2005-2016       Assistant Professor of Medicine, Johns Hopkins University School of Medicine, Baltimore, MD

2016-2018       Associate Professor of Medicine, Johns Hopkins University School of Medicine, Baltimore, MD

2009-present   Medical Director of the American Sleep Clinic, Frankfurt

2017-present   Chief Medical Officer and Co-founder of Onera Health.com

2018-present   Chief Medical Officer and Co-founder of Respimetrix.de

Other Experience and Professional Memberships

1992-               Member, German Sleep Society

2000-               Member, American Thoracic Society

2002-               Member, American Professional Sleep Society Honors

2009-               Medical Director, American Sleep Clinic, Frankfurt Germany

2012-               NIH Reviewer, Study Sections of the NHLBI (>10 invitations)

2013-2015       Industry Consultant for Linde (Establishing a Sleep program in Abu Dhabi)

2005-present:  Advisor and Board Member of TNI Medical/Germany, which partnered with Masimo Inc.

2015-present:  Advisor and Consultant for Itamar.com

Contribution to Science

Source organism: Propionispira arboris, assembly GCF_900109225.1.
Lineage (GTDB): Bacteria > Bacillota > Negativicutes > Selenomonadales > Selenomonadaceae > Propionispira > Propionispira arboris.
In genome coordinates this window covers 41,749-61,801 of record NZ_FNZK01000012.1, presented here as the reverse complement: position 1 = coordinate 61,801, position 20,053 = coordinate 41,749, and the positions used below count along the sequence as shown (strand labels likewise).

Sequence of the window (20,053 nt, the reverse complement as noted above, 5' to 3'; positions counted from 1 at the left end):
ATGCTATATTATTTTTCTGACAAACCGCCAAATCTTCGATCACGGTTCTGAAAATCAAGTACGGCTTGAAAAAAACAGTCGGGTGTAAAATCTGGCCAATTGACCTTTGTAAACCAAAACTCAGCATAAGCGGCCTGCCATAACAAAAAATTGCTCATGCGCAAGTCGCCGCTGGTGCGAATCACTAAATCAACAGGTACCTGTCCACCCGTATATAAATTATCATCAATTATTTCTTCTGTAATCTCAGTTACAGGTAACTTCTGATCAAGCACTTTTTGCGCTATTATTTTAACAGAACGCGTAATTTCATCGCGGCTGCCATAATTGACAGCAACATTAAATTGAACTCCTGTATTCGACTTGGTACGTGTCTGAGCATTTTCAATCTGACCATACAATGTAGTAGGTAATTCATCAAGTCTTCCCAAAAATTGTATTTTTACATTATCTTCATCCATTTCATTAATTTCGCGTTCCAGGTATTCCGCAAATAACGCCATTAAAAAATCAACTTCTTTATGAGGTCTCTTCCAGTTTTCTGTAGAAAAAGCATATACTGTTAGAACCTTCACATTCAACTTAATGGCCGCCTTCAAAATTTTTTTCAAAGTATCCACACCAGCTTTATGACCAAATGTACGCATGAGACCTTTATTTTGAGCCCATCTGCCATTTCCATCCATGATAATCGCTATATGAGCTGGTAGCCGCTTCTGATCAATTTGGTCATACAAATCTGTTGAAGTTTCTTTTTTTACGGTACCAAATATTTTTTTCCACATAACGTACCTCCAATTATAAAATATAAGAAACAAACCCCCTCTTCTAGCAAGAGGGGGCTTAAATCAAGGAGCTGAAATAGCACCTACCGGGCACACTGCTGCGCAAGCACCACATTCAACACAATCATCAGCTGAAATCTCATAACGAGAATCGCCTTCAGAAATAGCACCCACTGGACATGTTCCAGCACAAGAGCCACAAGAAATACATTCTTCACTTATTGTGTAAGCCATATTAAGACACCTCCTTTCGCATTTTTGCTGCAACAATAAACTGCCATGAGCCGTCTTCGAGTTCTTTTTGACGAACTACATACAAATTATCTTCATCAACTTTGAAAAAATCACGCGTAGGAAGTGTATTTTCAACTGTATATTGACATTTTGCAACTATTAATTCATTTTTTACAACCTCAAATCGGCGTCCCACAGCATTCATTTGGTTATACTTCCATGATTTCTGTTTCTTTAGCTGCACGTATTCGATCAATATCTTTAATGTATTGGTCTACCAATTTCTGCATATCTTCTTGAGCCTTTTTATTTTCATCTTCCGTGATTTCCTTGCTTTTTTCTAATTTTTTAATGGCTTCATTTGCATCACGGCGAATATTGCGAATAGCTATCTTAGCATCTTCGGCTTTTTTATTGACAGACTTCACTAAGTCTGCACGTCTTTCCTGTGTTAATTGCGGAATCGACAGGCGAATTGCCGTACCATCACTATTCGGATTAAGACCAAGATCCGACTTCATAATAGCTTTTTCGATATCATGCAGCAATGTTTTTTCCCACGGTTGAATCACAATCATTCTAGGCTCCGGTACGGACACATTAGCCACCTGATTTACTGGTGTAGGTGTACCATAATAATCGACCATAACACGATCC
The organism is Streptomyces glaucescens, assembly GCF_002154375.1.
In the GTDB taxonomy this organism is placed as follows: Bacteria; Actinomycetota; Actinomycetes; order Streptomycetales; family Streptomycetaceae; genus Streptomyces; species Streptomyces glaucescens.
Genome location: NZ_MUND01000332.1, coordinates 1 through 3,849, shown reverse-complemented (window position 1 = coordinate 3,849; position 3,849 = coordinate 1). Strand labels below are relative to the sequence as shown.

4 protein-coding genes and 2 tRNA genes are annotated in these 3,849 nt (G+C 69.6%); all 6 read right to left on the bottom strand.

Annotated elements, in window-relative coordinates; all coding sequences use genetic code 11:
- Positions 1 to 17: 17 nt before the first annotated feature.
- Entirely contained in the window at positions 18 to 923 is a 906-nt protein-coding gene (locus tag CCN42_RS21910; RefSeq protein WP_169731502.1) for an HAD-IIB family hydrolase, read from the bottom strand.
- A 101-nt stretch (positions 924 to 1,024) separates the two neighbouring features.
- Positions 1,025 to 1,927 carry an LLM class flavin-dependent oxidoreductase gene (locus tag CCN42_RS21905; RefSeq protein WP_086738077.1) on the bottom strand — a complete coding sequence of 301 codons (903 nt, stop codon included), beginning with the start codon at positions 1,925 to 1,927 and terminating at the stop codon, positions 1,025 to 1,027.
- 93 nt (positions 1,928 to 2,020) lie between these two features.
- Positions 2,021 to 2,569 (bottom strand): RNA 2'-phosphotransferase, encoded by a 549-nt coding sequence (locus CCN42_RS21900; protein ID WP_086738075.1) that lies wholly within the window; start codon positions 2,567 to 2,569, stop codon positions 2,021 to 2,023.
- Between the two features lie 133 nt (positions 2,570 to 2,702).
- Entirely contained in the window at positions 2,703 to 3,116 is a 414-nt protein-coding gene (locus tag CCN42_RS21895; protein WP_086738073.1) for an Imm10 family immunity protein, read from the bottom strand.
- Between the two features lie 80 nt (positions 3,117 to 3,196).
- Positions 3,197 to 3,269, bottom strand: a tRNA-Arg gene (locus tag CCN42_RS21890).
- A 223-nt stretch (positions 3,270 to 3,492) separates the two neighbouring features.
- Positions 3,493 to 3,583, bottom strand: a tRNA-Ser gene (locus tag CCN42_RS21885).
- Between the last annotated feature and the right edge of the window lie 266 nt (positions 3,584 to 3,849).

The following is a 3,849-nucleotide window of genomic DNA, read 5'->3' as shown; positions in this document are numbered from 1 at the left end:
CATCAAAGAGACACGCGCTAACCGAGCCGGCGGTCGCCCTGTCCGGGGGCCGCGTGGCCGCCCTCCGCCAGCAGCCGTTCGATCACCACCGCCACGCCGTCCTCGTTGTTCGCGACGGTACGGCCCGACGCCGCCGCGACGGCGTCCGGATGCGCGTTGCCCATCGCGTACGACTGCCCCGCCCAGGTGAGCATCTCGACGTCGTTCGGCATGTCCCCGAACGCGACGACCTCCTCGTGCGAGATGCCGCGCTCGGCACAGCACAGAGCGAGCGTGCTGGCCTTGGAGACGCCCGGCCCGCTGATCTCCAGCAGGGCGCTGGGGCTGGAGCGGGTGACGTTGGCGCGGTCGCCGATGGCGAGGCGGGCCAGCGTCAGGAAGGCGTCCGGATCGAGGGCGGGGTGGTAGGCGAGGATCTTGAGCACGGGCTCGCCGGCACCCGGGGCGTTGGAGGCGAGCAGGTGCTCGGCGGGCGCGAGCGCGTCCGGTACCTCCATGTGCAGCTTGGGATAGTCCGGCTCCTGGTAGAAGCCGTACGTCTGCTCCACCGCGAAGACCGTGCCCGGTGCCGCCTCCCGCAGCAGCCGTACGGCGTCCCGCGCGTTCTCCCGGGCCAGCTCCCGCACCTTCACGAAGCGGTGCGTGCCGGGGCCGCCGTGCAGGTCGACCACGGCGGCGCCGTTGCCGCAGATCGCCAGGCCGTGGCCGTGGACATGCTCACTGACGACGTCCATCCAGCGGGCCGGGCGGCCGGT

Selected from over 100 publications (Research Gate: +3000 Citations, h-index: 25):

  1. My first research projects focused examining the effect of sleep on patients with Chronic Obstructive Lung disease (COPD) Obstructive sleep apnea (OSA) and coronary artery diseases (CAD). Specifically, I developed methods and techniques that allowed us to perform bedside testing (Ref 1-2) and epidemiologic field studies (Ref 3). In subsequent work, I performed pathophysiologic studies and found that common used sleep medication contributed to increased work of breathing during sleep in normal individuals (Ref 4).  Moreover, I demonstrated that in patients with COPD and CAD, the application of CPAP let to an offloading of breathing loads during sleep (Ref 5-6) potentially through mechanisms that offload the cardiovascular stress of these diseases.
  2. Schneider H, Penzel T, Peter JH. Cardiorespiratory Diagnosis of Sleep Related Breathing Disorders with the Mobile 10 Chanel Unit SIDAS. In: Smirne S, ed. Immunology and Sleep. Milano: Masson, 1993:365-372.
  3. Schneider H. Bestimmung der Atemantwort im Schlaf. In: Peter JH, von Wichert P, eds. Schlaf – Atmung – Kreislauf. Berlin: Springer, 1993:121-133.
  4. Bearpark H, Elliott L, Grunstein R, Cullen S, Schneider H, Althaus W, Sullivan C. Snoring and sleep apnea: A population study in Australian men. Am J Respir Crit Care Med; 151: 1459-1465, 1995.
  5. Schneider H, Grote L, Peter JH, Guilleminault C von Wichert P. Flunitrazepam –Two Benzodiazepines with Different Half-Life on Breathing During Sleep. Chest 109:909-915, 1996.